Understanding how the whole of the emotional system works
BRAIN GAIN: “We are a superficial species”, says Jonah Lehrer in November’s Wired Science when considering nakedness, (as psychologists like ...only professionally of course). “The human mind sees minds everywhere. Show us a collection of bouncing balls and we hallucinate ‘agency’; a glance at a stuffed animal and we endow it with a mood ... we are constantly translating our visual perceptions into a theory of mind.”
It is all to do with how we attribute intention – not only to other people but bouncing balls and stuffed animals too. Linked to nakedness, the double entendres may or may not be intended.
“What does all this have to do with nakedness? It’s quite easy to shift our perceptions of other people from having a mind full of agency (self-control and action) to having a mind interested in experience (emotion and sensation): all they have to do is take off their clothes.”
“But this intricate connection between mind-theorizing and sensory perception can also prove problematic,” says Lehrer. “… when people glance at strangers who look ‘different’ – perhaps they dress funny, or belong to a different ethnic group – they endow these strangers with less agency, a fancy term for the ability to plan, act and exert self-control.”
“Or consider a 2010 fMRI experiment that found that when men glance at ‘sexualized’ women they exhibit reduced activation in parts of the brain typically associated with the attribution of mental states.” A hint of cleavage goes a long way to switching off critical parts of the male brain, it seems. “We judge books by the cover and minds by their appearance” says Lehrer.
It is worth following this line of thought with regard to trust – a topic that is moving fast to the top of the executive agenda. PwC produced two reports at the end of 2010 (Trust: the overlooked asset and Trust: the behavioural challenge). The research agency Populus has recently produced a Report for lawyers DLA Piper entitled The Trust Deficit – Views from the Boardroom. And Spectator business editor Martin Vander Weyer (Christmas 2011 issue) tells how he found himself uncharacteristically in a pulpit criticising Godliness and Economics with the Populus report in mind.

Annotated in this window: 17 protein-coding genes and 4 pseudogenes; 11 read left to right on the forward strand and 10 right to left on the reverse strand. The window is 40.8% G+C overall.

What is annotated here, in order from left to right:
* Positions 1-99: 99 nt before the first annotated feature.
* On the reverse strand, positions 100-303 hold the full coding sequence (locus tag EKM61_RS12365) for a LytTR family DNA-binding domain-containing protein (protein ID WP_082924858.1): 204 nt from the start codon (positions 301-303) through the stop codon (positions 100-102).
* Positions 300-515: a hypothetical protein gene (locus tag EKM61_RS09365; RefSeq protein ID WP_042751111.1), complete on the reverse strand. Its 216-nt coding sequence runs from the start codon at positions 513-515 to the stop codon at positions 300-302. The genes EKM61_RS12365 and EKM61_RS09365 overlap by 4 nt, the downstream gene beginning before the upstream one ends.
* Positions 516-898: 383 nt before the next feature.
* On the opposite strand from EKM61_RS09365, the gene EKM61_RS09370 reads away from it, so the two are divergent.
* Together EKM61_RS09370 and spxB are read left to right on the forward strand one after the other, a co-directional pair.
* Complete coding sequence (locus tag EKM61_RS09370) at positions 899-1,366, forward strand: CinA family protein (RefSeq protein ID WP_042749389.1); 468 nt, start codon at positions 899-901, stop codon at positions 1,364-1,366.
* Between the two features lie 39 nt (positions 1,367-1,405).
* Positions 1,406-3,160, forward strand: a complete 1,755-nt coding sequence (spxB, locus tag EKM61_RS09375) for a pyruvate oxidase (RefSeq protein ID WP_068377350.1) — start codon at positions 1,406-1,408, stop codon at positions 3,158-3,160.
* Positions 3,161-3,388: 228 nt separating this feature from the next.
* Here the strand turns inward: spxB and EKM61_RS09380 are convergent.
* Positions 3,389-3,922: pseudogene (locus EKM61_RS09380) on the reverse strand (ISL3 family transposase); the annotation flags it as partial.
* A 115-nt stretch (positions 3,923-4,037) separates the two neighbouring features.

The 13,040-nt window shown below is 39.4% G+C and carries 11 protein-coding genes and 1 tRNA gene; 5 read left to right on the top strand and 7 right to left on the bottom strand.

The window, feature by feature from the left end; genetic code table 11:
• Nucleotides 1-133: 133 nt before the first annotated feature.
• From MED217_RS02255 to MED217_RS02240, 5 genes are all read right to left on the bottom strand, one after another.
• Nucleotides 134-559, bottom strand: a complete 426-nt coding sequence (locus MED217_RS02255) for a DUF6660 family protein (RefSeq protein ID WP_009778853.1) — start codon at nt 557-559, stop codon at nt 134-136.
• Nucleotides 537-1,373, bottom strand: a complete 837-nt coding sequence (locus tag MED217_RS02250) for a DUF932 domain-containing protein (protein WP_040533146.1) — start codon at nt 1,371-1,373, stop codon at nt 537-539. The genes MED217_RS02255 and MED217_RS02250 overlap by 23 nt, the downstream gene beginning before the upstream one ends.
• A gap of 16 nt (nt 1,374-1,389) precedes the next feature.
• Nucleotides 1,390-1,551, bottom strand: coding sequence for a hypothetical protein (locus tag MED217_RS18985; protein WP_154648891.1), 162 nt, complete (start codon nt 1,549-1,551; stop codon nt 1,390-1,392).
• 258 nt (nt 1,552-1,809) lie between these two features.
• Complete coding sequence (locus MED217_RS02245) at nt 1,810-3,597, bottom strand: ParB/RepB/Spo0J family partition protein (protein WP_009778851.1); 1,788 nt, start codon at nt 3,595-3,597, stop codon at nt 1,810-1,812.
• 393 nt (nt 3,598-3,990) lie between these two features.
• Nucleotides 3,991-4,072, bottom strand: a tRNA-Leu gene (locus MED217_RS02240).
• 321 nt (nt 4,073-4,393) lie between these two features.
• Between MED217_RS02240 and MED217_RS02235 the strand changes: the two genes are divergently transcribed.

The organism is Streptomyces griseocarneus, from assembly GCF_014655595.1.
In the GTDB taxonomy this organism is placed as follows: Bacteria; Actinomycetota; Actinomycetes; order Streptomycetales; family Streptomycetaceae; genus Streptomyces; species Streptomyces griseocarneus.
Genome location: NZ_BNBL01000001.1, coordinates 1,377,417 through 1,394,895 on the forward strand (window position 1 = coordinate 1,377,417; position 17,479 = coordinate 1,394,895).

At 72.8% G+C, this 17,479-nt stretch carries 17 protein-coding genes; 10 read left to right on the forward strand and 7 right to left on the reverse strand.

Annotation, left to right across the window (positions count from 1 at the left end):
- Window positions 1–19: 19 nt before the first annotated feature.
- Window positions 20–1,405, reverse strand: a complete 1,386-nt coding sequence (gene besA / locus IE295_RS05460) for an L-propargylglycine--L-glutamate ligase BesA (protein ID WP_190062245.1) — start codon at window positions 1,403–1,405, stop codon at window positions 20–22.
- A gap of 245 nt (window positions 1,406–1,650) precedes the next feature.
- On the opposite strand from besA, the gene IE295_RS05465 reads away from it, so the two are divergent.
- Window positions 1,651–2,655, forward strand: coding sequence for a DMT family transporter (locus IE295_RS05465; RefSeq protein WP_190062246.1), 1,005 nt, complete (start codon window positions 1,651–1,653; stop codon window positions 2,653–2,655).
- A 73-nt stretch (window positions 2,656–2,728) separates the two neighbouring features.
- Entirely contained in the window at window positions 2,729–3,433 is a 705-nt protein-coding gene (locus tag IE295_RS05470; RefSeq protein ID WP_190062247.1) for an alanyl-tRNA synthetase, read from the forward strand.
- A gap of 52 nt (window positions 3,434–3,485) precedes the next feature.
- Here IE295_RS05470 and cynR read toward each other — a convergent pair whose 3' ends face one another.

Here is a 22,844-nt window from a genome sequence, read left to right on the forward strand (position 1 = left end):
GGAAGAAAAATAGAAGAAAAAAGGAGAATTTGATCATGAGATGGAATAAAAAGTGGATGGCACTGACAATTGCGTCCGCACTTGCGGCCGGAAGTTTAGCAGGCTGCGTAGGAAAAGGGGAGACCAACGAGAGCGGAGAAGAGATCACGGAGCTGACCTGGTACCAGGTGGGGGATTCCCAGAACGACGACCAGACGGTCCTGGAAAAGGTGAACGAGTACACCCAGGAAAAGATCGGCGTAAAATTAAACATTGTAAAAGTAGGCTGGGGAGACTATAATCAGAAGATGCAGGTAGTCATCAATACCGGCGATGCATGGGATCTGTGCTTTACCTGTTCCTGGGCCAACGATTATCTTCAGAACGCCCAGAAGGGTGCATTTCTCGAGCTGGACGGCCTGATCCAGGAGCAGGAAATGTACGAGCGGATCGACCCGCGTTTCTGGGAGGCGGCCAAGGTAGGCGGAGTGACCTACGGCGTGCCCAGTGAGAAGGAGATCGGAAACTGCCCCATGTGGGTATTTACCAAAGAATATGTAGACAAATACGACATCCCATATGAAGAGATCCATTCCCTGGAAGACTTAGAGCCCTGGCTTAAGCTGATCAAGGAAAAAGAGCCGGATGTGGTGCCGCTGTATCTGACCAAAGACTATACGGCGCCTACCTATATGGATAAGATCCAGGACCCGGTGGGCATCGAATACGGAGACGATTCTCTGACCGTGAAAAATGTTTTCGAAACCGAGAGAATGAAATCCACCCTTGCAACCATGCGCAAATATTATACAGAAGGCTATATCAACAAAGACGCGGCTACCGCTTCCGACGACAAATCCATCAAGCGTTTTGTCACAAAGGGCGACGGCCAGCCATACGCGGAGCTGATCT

If perceptions of an individual are deeply embedded in the non-conscious parts of the brain, as they are, and create (equally non-conscious) decisions for immediate interpersonal action, how might a low-trust environment be shifted towards one of higher trust? – presuming, of course, that such a shift is a desirable aim. The answer lies in understanding how the whole of the emotional system works.
Low trust spells immediate danger. In consequence those almond-shaped structures buried deep in the middle-front centre of the brain, the amygdala, put the whole system on immediate alert. They tune the social brain for self-preservation behaviours – like politicking – and consequently inhibit creative contribution to the team or good forward thinking as well as a vast range of other useful executive actions.
‘Trust”, however, like “love”, is one of the irreducible human emotions. There are six others, to which the next Brain Gain piece will return in a more systematic critique of the neuroscientifically-uninformed thinking in the PwC and Populus reports. Complex though trust is, it is simply known and understood by the brain – indeed the whole of the body too. For instance, it profoundly affects the immune system, which is what the trusting relationship created by good nursing or the old-fashioned GP’s bedside manner mobilised.
“Trust” is, to human relationships, what oxygen is to the brain. Without it effective relationships become lifeless. But should it be established as a KPI as PwC suggests? The answer is a profound “no”. It is much too valuable to be treated as a competitive asset. This is not to deny, however, its special value to the corporate world as an endless source of the energy that organisations need to make sustainable profit.
Why that is the case the next Brain Gain piece will show. Superficial we may be when confronted with a cleavage – we men, anyway. For women it’s more complicated. But, male or female, we are decidedly profound in those things called ‘the emotions’ that fundamentally affect our brains and thus all our behaviours as human beings.